Hit by Pitch (HBP), gambling, performance enhancing drug (PED) use. Where are the priorities?
Barbarity should be banned. Wednesday, April 22, 2015
By now you've seen and learned about the revolting confrontations between the Oakland As and Kansas City Royals this weekend...
the barbarity of pitchers intentionally throwing a baseball at a batter ... should no longer be tolerated ...
How did we get to this point? How does any reasonable person in 2015 think that this makes sense? Am I the only one who has had enough? Why do we tolerate this? ...
PED use pales in comparison to batters being smashed (not plunked) with fastballs of increasing velocity. Possible damage: injured internal organs (including the kidneys), broken bones, brain damage, loss of eyesight, death. Fans cheering this stuff is inexcusable.
During each of the three previous night's Yankee games in Detroit the Tiger fans cheered when a baseball almost hit Alex Rodriguez in the head. Last night it was a foul ball to the on deck circle, the others apparently errant curve balls thrown by Tiger pitchers.
I wrote the barbarity post following the Oakland-Kansas City series without knowing about the fireworks between Baltimore and Toronto that followed. If only there were a commissioner to take swift decisive action. Manfred, the A-Rod Slayer, has done nothing significant.
Steroids: what about Pete Rose? Wednesday, April 22, 2015
The most viewed topic on this blog has been my three primary posts on whether Nolan Ryan used performance enhancing drugs (PED). Ryan is suspected far more than the main stream media either realizes or wants to admit...
The most recent comment introduces Pete Rose into this. Who hasn't wondered about Rose in the 30 or so years since his upper body and arms became huge. Rose received immunity because he was not a home run hitter.
This summer when Rose seems close to being forgiven for his gambling on baseball games while he was the manager of the Cincinnati Reds, maybe people should ask Rose whether he used PED. Since Rose lied for 14 years about his gambling, his credibility may not be worth much...
Rose was not prevented from PLAYING baseball. That would have been a big punishment. Ask Alex Rodriguez.
Timing and Publicity Are Right as Pete Rose Looks to Shake Stigma
APRIL 20, 2015 The New York Times
By RICHARD SANDOMIR
Since Fox Sports announced its hiring of Pete Rose as a studio analyst on Saturday, I’ve wondered, What took so long? ...
he remains a fascinating personality for his playing career and for his gambling sins, which landed him on baseball’s ineligible list ...
Rose is under contract, for now, to make at least 25 appearances a year ...
The date for his first appearance is not set, but whatever his Fox schedule is, it has to fit in with his regular job, signing memorabilia at a store in the Shoppes at Mandalay Place in Las Vegas...
Toss in, too, Rose’s recently submitted request to be reinstated, which Manfred has said he is considering...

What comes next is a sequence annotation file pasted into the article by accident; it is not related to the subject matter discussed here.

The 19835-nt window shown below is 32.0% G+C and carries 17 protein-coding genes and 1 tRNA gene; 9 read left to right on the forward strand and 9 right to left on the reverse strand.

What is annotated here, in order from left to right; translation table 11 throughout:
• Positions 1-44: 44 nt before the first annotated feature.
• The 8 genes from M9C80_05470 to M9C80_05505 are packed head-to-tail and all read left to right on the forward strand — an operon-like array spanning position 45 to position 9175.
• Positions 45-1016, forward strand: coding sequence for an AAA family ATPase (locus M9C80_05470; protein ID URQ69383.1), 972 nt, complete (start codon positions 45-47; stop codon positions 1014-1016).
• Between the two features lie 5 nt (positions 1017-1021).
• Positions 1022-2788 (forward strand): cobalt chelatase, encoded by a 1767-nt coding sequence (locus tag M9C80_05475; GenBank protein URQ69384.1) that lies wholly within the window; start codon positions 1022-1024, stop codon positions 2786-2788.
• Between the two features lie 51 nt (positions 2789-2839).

Rose now insists that he does not view the Fox job as an avenue to prove his worthiness for reinstatement to Manfred.
On April 20, 1990, Rose pleaded guilty to two charges of filing false income tax returns not showing income he received from selling autographs and memorabilia, and from horse racing winnings. On July 19, Rose was sentenced to five months in the medium security Prison Camp at the United States Penitentiary in Marion, Illinois and fined $50,000. Marion was the hometown of Fosse, the man whom Rose bowled over during the All-Star game nearly 20 years prior, resulting in injuries that would plague Fosse for the rest of his career. He was released on January 7, 1991 after having paid $366,041 in back taxes and interest, and was required to perform 1000 hours of community service.
Rose plead guilty 25 years to the day before the New York Times article quoted above.
I think the kabuki dance has begun.
Hopefully Rose is now paying income tax on that autograph money he is being paid. Signing autographs is his regular job? That's a job? What kind of idiot would pay for that? And Pete "works" where?
Mandalay Place in Las Vegas, which includes a casino:
Mandalay Bay Resort and Casino adheres to the American Gaming Association (AGA) Code of Conduct for Responsible Gaming, which became effective on September 15, 2004.
See where I'm going here?
Ueberroth Lifts Ban on Mantle and Mays
March 19, 1985 STEVE JACOBSON Newsday LA Times
NEW YORK — It is now perfectly all right to sing about Willie, Mickey and the Duke at the old ballpark again. Peter Ueberroth, the new baseball commissioner, has removed baseball's ban against Mickey Mantle and Willie Mays, originally enforced because of their association with gambling casinos...
Ueberroth said baseball must remain "free from any connection between it and gambling. That is vital."
Pete Rose was player/manager of the Cincinnati Reds 1984-1986, then just manager in 1987 and parts of 1988 and 1989. Rose was 43-48 years old in those years.
My Pete Rose Hall of Fame rule: for every day you lied, you wait a day for consideration. Wednesday, January 21, 2015
... before you can even be considered for something good, like eligibility for election to the Hall of Fame. Rose has five more years to cool his heels.